Gov. Pritzker announces face masks required in schools, long-term care centers

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SPRINGFIELD, Ill. (WCIA) —Governor JB Pritzker is issuing updated COVID-19 restrictions at a press conference Wednesday.

He’s instructing local school districts and daycares to enforce mandatory mask mandates for all students and staff.

This comes after the CDC previously dropped face mask requirements for vaccinated students. Following a rise in Delta variant cases, the federal health agency later changed its stance and recommended all students and staff should wear masks indoors.

He says case numbers have increased by a factor of ten since the summer low, and hospitalizations have doubled. Additionally, 96% of hospitalized COVID patients are not vaccinated.

Pritzker says we’re seeing young people across the nation with no underlying conditions who are now on ventilators.

The governor says he had hoped a mask requirement in schools would not be necessary, but it is.

He also says face coverings will be required for all indoor sports, but not for outdoor sports. The governor adds they’re encouraging school districts to test athletes regularly to catch outbreaks early.

Pritzker announced that vaccinations would be required for all state employees at congregate facilities, noting veterans have no choice but to live among these workers.

The governor says many workers in long-term care centers are not vaccinated.

“They run the risk of carrying the virus into work with them, and then it’s the residents who end up seriously sick, hospitalized or worse,” he says. “It’s a breach of safety, it’s fundamentally wrong, and in Illinois, it’s going to stop.”

Other workers who fall under the vaccine new mandate include correctional facilities, the Department of Human Services Developmental Centers, and psychiatric hospitals.

The third new rule announced by Pritzker required masks to be worn at all times in long-term care centers.

The governor is also addressing people in Illinois who have already gotten vaccinated.

“I know this is hard. You did the right thing for yourself, for your family, for your community, and now because of the new Delta variant and the high number of unvaccinated people in the United States, it feels like we’re going backward in this journey,” Pritzker says.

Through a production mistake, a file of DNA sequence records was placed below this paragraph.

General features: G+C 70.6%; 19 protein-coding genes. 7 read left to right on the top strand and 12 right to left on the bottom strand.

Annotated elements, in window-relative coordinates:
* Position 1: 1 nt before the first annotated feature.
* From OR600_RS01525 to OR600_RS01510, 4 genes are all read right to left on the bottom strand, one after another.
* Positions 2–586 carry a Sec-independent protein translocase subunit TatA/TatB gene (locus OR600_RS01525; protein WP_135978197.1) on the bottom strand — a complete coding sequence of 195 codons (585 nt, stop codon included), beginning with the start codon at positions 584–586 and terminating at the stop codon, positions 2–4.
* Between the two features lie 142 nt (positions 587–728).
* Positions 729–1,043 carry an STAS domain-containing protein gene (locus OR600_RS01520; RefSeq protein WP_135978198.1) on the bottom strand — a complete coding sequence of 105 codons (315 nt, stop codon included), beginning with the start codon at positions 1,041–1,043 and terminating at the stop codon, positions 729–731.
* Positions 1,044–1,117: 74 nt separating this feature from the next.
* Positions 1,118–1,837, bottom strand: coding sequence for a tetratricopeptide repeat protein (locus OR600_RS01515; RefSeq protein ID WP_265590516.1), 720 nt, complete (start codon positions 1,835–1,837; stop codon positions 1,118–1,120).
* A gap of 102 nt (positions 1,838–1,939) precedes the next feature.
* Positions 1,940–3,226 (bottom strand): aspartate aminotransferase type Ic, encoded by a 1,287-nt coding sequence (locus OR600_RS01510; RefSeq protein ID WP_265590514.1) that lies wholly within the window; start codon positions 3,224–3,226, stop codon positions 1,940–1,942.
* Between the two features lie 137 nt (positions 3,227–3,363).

He’s also asking people to remember that the vast majority of vaccinated people are safe, and hearing about breakthrough cases in the news can feel scary.

“But the likelihood of a vaccinated person testing positive for COVID-19 remains extremely low. And most importantly, these vaccines are doing what they’re designed to do: essentially to eliminate the risk of hospitalization and death.”

Lastly, he asked people to talk to those who haven’t been vaccinated about getting their shot.

Illinois Department of Public Health Director Dr. Ngozi Ezike says 5.5% percent of cases in January were children under the age of ten. That number has increased to 15% as of July, she says.

Similarly, she says cases among people aged 10-19 have increased from 15% in January to 23% in July.

The state’s health director says they’re seeing the same trend in hospitalizations. She says the percentage of hospitalizations among people under 20-years-old has tripled from 2.5% to 7.8%.

“And yes, while most children who get COVID have fewer symptoms than adults they absolutely can still get COVID-19 and they can absolutely spread it to others,” Ezike says.

Numerous cases of COVID-19 have been linked to youth camps, the director says, which includes cases in children eligible for vaccination and who had spread the virus to others.

She says vaccination status was not checked at these camps and masks were not worn while indoors.

“Masks are a critical tool to interrupt transmission of the virus,” Ezike says. “There is an abundance of epidemiological data to support community masking to reduce the spread of the virus.

“But there’s more that we can do. There is something even better than masks. Vaccinations are even stronger tools. It’s our best tool. And unfortunately, there are people under the age of 12 who don’t have access to this life-saving tool.”

This is a developing story.

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